We recently shared some scary photos of water damage to a rental property, along with a stern admonition to be sure your tenants change the filters and avoid the really fancy, sensitive ones. Little did we know that it was just the beginning of our air conditioning issues. And those issues point to a larger issue of keeping tabs on workmanship in the properties we rehabilitate. Take our Bobcat Lair as an example, and take plumbing before we even talk about air conditioners.
Bobcat. Will You Ever Be Finished?
Well, the answer to that is probably no, but Anita and I have been finishing off the punch list ourselves, other than a few items we just can’t do. While we could scrape the large mounds of drywall compound out of our tub and remove the purple PVC adhesive from its surface (only dulled the finish a BIT to use acetone), we could not make the tub actually WORK. You see, the Previous Plumber had managed to lose the handle to the extremely fancy faucet, so we could not fill it with water. And, as I’ve mentioned before, the the Previous Plumber installed the tub with the drain and its access panel in FRONT of the tub, rather than at the rear against the wall. To make matters worse, I was informed that it was fine; I was just being a picky client, and that most tubs are installed that way (just none that I have ever seen in magazines, books, television shows, or in person).
Eventually, a different plumber finally showed up to address these issues. New Plumber went to move the tub surround to the rear (so that the plastic access panel was at least in the back), when he realized that the pipe from the tub overflow to the main drain was just resting in place, not glued in. If someone had tried to take a bath and sat in the tub, it would have slipped down and caused a flood. Wow, thank goodness that faucet handle was missing! He and Anita managed to get that fixed, and the tub now looks OK. The faucet stream barely makes it into the tub, but that’s fine. It doesn’t leak.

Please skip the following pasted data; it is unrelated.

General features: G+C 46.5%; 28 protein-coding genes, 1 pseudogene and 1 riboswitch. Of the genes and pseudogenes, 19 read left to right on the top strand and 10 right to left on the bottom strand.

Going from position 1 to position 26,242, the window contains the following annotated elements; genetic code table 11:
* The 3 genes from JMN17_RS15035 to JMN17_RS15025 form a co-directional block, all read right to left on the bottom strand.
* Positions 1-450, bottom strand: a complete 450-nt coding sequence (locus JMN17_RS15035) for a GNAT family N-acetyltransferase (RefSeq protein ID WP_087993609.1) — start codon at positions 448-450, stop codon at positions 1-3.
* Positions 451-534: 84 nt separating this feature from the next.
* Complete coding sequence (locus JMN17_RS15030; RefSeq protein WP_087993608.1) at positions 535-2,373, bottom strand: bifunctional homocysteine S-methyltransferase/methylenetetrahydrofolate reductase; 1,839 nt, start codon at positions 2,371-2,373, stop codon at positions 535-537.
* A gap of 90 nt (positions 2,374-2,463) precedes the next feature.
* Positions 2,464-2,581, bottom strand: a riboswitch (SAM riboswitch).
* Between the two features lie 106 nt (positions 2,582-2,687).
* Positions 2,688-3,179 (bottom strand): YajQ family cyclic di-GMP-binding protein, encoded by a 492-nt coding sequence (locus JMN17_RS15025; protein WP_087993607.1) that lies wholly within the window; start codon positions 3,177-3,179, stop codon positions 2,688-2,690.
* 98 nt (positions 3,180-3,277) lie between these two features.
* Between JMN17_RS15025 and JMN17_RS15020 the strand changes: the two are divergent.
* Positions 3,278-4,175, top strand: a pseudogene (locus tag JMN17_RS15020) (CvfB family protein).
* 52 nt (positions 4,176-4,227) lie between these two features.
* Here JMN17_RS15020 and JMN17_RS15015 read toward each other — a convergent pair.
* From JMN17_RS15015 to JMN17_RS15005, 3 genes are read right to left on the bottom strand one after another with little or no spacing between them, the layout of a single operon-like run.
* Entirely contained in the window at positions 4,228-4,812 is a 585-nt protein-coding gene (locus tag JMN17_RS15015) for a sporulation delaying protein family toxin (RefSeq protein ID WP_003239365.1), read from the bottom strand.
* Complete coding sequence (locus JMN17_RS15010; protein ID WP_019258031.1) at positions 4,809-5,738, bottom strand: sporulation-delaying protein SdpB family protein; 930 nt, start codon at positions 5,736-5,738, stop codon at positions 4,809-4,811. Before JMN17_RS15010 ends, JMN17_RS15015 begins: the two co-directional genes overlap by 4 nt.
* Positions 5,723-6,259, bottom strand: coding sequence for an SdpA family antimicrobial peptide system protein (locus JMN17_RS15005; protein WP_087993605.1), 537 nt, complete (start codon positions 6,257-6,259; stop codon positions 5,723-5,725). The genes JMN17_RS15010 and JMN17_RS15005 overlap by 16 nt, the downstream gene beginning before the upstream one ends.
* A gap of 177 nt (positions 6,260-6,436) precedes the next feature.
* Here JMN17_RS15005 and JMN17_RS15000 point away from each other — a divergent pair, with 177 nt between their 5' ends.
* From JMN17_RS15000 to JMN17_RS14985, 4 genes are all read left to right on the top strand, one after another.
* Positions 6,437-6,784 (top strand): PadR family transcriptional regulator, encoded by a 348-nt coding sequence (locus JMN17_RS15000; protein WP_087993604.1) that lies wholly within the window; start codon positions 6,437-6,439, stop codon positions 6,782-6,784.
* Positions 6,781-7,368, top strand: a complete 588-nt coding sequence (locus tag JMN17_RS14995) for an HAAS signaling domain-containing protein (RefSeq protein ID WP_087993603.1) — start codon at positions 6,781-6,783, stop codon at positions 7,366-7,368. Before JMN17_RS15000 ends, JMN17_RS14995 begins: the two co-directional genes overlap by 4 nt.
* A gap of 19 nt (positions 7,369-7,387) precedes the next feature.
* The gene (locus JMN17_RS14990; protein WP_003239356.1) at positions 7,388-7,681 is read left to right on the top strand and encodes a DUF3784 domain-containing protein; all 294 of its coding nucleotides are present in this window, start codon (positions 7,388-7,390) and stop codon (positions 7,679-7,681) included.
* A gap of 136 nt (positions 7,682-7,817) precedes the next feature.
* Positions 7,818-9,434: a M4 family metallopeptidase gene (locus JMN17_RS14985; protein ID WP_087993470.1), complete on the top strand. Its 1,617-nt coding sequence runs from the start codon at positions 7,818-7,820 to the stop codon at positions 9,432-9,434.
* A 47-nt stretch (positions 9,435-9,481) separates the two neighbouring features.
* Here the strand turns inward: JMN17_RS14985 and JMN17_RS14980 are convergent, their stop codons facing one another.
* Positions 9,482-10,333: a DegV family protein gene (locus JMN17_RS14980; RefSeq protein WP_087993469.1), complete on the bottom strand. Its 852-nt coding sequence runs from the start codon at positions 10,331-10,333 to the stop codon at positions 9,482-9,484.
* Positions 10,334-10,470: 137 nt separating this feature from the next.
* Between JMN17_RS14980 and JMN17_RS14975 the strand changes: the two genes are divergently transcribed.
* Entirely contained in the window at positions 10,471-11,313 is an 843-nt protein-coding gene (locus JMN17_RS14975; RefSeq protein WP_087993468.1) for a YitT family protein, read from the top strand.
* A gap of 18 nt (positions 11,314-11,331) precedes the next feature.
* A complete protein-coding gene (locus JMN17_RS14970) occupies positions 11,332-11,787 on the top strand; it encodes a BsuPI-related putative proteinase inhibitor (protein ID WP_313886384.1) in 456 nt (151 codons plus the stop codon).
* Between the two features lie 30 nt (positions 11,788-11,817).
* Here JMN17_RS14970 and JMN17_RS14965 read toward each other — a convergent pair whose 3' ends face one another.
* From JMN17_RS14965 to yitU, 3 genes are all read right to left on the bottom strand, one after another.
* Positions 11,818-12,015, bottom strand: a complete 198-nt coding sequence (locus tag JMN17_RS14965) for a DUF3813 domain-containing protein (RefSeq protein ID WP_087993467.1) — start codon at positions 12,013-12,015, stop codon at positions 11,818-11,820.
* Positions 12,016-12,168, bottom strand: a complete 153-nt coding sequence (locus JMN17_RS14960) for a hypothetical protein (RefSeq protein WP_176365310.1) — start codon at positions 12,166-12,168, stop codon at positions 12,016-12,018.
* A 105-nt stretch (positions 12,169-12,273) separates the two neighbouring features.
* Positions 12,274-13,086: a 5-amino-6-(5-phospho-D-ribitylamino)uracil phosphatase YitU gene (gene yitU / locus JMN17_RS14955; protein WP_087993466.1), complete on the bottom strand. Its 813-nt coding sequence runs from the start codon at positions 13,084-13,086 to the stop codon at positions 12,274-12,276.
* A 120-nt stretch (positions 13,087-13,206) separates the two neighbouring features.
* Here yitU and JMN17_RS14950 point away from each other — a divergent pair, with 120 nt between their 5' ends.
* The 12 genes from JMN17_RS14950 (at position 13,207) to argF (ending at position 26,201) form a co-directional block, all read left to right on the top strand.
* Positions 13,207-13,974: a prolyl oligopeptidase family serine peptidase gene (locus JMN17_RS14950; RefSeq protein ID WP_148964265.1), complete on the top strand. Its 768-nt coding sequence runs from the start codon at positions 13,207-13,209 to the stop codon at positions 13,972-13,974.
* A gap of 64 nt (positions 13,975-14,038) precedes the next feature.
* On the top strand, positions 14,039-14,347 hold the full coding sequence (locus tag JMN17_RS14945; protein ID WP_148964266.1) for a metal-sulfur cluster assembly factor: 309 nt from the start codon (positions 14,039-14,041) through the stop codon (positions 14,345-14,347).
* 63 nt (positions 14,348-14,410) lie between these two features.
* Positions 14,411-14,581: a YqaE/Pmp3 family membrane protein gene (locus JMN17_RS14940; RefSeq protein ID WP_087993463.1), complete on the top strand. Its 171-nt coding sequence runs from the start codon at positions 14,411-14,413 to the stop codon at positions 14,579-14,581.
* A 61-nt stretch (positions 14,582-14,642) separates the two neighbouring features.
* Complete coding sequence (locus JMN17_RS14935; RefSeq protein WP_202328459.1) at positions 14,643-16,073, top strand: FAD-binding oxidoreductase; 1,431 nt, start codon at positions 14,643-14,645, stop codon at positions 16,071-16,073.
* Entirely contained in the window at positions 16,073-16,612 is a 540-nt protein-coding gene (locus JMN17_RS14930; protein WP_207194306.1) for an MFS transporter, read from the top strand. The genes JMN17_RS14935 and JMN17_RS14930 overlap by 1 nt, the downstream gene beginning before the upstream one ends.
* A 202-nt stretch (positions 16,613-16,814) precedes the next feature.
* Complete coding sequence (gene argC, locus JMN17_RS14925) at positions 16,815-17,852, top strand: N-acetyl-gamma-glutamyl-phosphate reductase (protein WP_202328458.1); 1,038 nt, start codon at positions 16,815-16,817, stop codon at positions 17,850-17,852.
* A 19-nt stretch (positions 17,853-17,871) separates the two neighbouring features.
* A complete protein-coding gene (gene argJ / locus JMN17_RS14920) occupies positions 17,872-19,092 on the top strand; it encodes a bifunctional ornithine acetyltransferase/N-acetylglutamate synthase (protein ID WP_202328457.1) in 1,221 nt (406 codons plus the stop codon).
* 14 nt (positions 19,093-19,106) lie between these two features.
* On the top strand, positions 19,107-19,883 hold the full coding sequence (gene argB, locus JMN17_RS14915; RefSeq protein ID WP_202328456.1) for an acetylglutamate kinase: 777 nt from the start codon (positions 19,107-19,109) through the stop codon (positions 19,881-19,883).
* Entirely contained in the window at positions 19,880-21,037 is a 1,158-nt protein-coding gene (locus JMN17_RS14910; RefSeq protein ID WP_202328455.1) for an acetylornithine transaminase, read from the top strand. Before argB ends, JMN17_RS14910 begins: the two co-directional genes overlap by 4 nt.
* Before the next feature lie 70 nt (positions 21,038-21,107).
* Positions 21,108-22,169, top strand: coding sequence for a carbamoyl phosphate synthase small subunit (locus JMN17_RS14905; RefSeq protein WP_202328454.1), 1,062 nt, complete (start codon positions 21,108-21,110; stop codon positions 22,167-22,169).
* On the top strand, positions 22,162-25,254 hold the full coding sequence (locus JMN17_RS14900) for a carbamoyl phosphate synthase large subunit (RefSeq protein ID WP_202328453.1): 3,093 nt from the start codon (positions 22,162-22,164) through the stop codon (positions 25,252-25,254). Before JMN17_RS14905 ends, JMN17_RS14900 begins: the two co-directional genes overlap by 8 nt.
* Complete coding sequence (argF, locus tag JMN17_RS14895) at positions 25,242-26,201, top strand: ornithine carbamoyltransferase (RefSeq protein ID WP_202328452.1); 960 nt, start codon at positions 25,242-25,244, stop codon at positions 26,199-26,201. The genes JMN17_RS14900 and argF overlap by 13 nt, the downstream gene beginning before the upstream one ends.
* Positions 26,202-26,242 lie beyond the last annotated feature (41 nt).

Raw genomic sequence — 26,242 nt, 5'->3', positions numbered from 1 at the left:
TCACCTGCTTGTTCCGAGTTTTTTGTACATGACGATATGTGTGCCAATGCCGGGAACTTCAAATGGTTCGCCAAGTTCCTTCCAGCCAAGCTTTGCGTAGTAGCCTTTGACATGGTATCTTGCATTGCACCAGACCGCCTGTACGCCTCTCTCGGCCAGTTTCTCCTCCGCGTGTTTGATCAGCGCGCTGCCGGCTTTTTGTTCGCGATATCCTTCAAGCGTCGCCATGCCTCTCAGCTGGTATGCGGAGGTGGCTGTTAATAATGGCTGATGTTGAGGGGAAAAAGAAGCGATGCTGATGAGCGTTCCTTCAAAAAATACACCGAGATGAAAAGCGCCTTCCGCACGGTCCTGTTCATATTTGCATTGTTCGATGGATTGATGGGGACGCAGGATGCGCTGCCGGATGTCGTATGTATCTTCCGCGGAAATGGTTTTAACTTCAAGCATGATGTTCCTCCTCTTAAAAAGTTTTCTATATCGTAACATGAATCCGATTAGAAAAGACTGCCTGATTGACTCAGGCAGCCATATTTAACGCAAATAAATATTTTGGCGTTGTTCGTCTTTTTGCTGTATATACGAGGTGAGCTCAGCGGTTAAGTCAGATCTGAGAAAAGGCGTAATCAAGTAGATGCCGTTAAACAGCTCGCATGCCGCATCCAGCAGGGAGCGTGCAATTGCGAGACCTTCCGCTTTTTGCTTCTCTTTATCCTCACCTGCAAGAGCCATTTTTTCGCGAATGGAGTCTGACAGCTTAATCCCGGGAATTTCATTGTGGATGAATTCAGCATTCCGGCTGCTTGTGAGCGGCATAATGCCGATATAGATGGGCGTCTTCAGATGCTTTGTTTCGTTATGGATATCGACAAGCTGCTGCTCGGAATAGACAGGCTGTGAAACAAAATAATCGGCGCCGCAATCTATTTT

The guy then looked at our dishwasher, which smelled bad and appeared to tilt forward. Well, it smelled bad because Previous Plumber, or whoever installed it, hadn’t unblocked the drain from the waste disposal part of the dishwasher. I guess they hadn’t tested it to be sure it worked right. That explained the smelly food just hanging out in the drain pan. New Plumber called it a “rookie mistake.” We like New Plumber.
I began to think to myself that if these two simple items were not done correctly, what else might be wrong?
I’ll Tell You What Was Wrong
A couple of days after the plumber’s visit, I came home to the Bobcat Lair and found the upstairs much warmer than the downstairs. Hmm, could the brand-new air conditioning system already be broken? We hadn’t even used it long enough to have to change the filter yet!
Anita and I checked the circuit breaker, ascertained that the outside unit was fanning away, and didn’t see any other signs, so we called the HVAC contractor who installed it originally, who showed up the next day to look into it. Not too long afterward, he came to us, all hot and sweaty, because he’d been in the attic. He waved a fairly disgusting air conditioning filter at us and said, “This is your problem. This filter has never been changed since the unit was installed.” HVAC Guy then looked in the unit right outside our office. It also looked horrible. He’d told the GC to be sure to change the filters before we moved in, because they were full of construction dust, but apparently that hadn’t happened. We had planned to change the filter September 1, after we’d been here three months.